If you have done any work with pregnant women, you have probably seen that how a person eats is a VERY personal matter. Families who seek advice and information on nearly every other topic can seem to drift off into space if you start talking nutrition. So, how do you help a woman get optimum nutrition? That will depend on the woman. But here are some questions to think about as you formulate a plan.
1. Is the woman ready to learn? Is she interested in what you have to say and trust the information you give her? Is she open to making dietary changes and learning about ways to improve her nutrition? If not, you are likely wasting your time.
2. Do you know what problems she has with her diet? You can make assumptions, but unless you know what challenges she faces you cannot help her overcome those challenges. Does she have access to food, meaning she can get to a place to buy food and money to purchase that food? Does she have a way to store and prepare food, meaning she can actually refrigerate foods that require it and has the tools needed to cook? Does she know how to cook food, meaning she understands how to use recipes and feels comfortable preparing her own meals? Does have time to eat, meaning she is able to purchase or prepare meals when she needs them rather than skipping meals? Is her biggest challenge not knowing how to plan a menu following recommended nutrition guideline?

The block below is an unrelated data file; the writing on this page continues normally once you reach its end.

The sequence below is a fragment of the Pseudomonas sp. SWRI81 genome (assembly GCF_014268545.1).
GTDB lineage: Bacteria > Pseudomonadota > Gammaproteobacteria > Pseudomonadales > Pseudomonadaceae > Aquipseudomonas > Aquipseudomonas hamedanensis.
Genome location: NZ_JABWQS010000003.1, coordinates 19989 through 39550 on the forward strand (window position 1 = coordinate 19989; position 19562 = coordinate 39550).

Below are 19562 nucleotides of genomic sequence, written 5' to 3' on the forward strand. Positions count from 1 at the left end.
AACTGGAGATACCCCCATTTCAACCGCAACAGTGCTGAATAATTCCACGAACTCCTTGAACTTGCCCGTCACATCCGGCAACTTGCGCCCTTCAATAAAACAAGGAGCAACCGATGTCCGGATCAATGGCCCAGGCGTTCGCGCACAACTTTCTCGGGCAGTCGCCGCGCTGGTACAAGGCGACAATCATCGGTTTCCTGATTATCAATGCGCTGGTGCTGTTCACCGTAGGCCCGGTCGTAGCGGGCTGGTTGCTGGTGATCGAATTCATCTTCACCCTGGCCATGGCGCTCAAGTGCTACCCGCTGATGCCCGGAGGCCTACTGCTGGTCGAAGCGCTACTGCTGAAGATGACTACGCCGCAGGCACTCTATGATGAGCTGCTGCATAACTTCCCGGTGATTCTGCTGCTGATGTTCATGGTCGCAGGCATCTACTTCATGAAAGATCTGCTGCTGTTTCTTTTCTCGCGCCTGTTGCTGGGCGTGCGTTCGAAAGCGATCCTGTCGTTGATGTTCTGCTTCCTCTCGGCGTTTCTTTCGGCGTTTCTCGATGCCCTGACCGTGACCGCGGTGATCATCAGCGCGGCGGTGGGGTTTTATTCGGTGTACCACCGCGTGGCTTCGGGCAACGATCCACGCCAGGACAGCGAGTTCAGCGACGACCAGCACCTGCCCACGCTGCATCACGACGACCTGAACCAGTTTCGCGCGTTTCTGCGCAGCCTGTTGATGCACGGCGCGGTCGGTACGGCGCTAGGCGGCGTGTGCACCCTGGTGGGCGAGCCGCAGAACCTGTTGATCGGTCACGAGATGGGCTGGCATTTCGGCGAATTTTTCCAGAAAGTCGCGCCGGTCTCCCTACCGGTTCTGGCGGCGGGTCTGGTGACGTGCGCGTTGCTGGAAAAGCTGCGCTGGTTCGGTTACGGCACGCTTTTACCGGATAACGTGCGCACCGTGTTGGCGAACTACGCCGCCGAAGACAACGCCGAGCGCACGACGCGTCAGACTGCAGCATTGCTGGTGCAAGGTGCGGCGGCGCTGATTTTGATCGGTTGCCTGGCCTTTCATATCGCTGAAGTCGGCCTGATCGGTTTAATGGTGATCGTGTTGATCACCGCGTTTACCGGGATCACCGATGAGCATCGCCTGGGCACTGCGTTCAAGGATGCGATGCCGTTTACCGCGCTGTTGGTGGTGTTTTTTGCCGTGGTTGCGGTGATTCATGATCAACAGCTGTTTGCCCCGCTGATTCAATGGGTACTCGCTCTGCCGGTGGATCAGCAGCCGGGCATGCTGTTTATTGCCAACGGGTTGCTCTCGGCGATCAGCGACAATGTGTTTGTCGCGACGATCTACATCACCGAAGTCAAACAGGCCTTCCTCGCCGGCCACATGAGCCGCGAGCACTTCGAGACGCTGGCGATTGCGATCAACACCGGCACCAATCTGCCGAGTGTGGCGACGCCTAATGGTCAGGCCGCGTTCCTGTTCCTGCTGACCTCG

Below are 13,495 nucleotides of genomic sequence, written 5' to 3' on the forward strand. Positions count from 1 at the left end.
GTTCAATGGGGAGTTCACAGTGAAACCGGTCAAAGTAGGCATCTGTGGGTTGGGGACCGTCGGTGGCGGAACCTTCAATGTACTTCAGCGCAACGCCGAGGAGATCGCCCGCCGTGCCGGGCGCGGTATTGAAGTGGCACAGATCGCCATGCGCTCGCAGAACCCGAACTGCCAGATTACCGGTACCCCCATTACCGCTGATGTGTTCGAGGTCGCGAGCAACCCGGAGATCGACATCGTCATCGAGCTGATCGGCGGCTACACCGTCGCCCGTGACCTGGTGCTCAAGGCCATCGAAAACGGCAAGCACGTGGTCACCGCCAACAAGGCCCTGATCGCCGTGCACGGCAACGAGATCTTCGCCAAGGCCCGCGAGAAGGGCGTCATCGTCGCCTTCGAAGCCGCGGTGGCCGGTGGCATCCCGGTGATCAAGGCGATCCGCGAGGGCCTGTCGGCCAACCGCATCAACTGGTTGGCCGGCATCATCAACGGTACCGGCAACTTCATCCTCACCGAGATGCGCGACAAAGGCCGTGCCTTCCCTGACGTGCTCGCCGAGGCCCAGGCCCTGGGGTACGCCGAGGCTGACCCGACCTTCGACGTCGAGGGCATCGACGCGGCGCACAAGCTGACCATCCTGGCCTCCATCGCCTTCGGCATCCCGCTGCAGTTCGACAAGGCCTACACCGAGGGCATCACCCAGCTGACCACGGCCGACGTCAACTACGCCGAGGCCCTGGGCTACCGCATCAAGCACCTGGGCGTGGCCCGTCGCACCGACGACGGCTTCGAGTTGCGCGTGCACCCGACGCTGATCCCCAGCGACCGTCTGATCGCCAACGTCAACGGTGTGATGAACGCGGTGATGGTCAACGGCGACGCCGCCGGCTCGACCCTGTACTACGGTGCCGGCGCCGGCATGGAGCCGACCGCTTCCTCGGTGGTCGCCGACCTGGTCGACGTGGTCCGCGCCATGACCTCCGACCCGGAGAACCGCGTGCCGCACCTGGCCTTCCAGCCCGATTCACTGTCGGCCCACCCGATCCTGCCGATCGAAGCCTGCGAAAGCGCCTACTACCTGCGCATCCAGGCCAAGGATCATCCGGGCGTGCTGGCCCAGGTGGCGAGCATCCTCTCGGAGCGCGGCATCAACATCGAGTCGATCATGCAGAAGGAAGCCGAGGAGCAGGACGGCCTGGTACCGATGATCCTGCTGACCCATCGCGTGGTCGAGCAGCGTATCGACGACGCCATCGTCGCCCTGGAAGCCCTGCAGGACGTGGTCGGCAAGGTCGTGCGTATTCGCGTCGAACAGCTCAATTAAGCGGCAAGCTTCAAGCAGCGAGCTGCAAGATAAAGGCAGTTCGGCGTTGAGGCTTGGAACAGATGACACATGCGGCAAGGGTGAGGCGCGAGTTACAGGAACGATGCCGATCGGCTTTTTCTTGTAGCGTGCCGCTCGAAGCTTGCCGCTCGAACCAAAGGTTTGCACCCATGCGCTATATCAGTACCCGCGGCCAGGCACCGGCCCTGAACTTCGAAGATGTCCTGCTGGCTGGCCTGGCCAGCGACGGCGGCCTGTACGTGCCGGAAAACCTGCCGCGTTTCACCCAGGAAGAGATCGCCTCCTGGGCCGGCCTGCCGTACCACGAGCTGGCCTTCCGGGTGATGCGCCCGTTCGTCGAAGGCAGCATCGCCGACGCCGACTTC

3. Do you know what she normally eats? Recommended diet changes are more likely to be accepted if they follow her normal eating plan. If you are working with a vegetarian who needs more protein, help her identify vegetable sources she likes. If you are working with a woman who is lactose intolerant who needs more calcium, help her identify lactose free dairy alternatives and high calcium plant foods. How does she normally prepare her foods and what types of foods does she like?
4. Are you telling her what to do, or helping her learn? Giving her a list of foods to eat may be interesting, but probably doesn’t help the woman learn to solve her own nutrition problems. Instead, have her do a 24 hour diet recall and work through her normal eating with her as she discovers where her diet may benefit from change.
5. What can she teach you? If you are truly partnering with a woman to help her improve her health, you should be willing and able to learn from her as well. As you discuss nutrition, ask her questions and show that you are interested in how she as handled her own nutrition challenges. She may be able to share a great recipe, introduce you to a great grocery or farmer’s market or show a food idea other families can benefit from.
Now that you have matched her needs to your teaching, here are a few other pointers you might find useful.
Reinforce what she does correctly, Celebrate what she is already doing right and build from there.
Set realistic goals, Think in small steps that she can achieve in a week. This lets her build gradually and be successful to encourage her to continue making changes.
Commitment to change, Make sure that she is on board with the plan. This is most easily done if she had a major part in preparing the plan.
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